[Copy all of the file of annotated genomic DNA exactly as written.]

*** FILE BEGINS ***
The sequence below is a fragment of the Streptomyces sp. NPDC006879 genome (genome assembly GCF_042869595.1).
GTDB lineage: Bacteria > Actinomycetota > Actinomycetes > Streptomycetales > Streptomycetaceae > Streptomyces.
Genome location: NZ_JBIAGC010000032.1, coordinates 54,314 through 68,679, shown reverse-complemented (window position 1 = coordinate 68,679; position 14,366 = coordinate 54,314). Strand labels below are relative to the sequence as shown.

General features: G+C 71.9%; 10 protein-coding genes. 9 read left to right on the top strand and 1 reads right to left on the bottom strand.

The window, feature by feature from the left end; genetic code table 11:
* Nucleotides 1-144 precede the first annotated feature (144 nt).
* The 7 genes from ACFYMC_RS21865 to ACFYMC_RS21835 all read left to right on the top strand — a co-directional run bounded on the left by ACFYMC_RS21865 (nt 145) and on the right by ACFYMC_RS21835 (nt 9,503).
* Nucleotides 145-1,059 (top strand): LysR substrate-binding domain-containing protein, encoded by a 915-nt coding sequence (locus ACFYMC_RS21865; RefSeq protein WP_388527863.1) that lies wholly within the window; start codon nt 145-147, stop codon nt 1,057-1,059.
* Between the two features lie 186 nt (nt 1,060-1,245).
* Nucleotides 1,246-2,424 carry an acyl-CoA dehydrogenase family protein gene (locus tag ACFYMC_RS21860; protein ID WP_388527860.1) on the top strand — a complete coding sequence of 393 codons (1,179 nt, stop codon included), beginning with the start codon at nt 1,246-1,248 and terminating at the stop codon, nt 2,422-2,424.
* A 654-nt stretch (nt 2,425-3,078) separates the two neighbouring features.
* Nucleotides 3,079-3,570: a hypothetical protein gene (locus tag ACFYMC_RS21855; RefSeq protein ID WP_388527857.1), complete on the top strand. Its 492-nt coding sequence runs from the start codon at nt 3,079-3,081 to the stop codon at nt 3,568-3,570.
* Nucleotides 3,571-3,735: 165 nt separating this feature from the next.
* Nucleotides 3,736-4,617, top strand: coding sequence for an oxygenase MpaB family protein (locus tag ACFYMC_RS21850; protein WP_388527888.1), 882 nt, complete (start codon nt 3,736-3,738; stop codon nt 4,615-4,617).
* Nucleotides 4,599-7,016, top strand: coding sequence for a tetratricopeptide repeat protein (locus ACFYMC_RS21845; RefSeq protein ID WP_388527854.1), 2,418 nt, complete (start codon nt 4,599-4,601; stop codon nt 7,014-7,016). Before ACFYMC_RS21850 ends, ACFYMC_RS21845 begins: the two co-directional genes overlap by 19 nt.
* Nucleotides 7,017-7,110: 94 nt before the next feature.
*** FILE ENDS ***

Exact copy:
The sequence below is a fragment of the Streptomyces sp. NPDC006879 genome (genome assembly GCF_042869595.1).
GTDB lineage: Bacteria > Actinomycetota > Actinomycetes > Streptomycetales > Streptomycetaceae > Streptomyces.
Genome location: NZ_JBIAGC010000032.1, coordinates 54,314 through 68,679, shown reverse-complemented (window position 1 = coordinate 68,679; position 14,366 = coordinate 54,314). Strand labels below are relative to the sequence as shown.

General features: G+C 71.9%; 10 protein-coding genes. 9 read left to right on the top strand and 1 reads right to left on the bottom strand.

The window, feature by feature from the left end; genetic code table 11:
* Nucleotides 1-144 precede the first annotated feature (144 nt).
* The 7 genes from ACFYMC_RS21865 to ACFYMC_RS21835 all read left to right on the top strand — a co-directional run bounded on the left by ACFYMC_RS21865 (nt 145) and on the right by ACFYMC_RS21835 (nt 9,503).
* Nucleotides 145-1,059 (top strand): LysR substrate-binding domain-containing protein, encoded by a 915-nt coding sequence (locus ACFYMC_RS21865; RefSeq protein WP_388527863.1) that lies wholly within the window; start codon nt 145-147, stop codon nt 1,057-1,059.
* Between the two features lie 186 nt (nt 1,060-1,245).
* Nucleotides 1,246-2,424 carry an acyl-CoA dehydrogenase family protein gene (locus tag ACFYMC_RS21860; protein ID WP_388527860.1) on the top strand — a complete coding sequence of 393 codons (1,179 nt, stop codon included), beginning with the start codon at nt 1,246-1,248 and terminating at the stop codon, nt 2,422-2,424.
* A 654-nt stretch (nt 2,425-3,078) separates the two neighbouring features.
* Nucleotides 3,079-3,570: a hypothetical protein gene (locus tag ACFYMC_RS21855; RefSeq protein ID WP_388527857.1), complete on the top strand. Its 492-nt coding sequence runs from the start codon at nt 3,079-3,081 to the stop codon at nt 3,568-3,570.
* Nucleotides 3,571-3,735: 165 nt separating this feature from the next.
* Nucleotides 3,736-4,617, top strand: coding sequence for an oxygenase MpaB family protein (locus tag ACFYMC_RS21850; protein WP_388527888.1), 882 nt, complete (start codon nt 3,736-3,738; stop codon nt 4,615-4,617).
* Nucleotides 4,599-7,016, top strand: coding sequence for a tetratricopeptide repeat protein (locus ACFYMC_RS21845; RefSeq protein ID WP_388527854.1), 2,418 nt, complete (start codon nt 4,599-4,601; stop codon nt 7,014-7,016). Before ACFYMC_RS21850 ends, ACFYMC_RS21845 begins: the two co-directional genes overlap by 19 nt.
* Nucleotides 7,017-7,110: 94 nt before the next feature.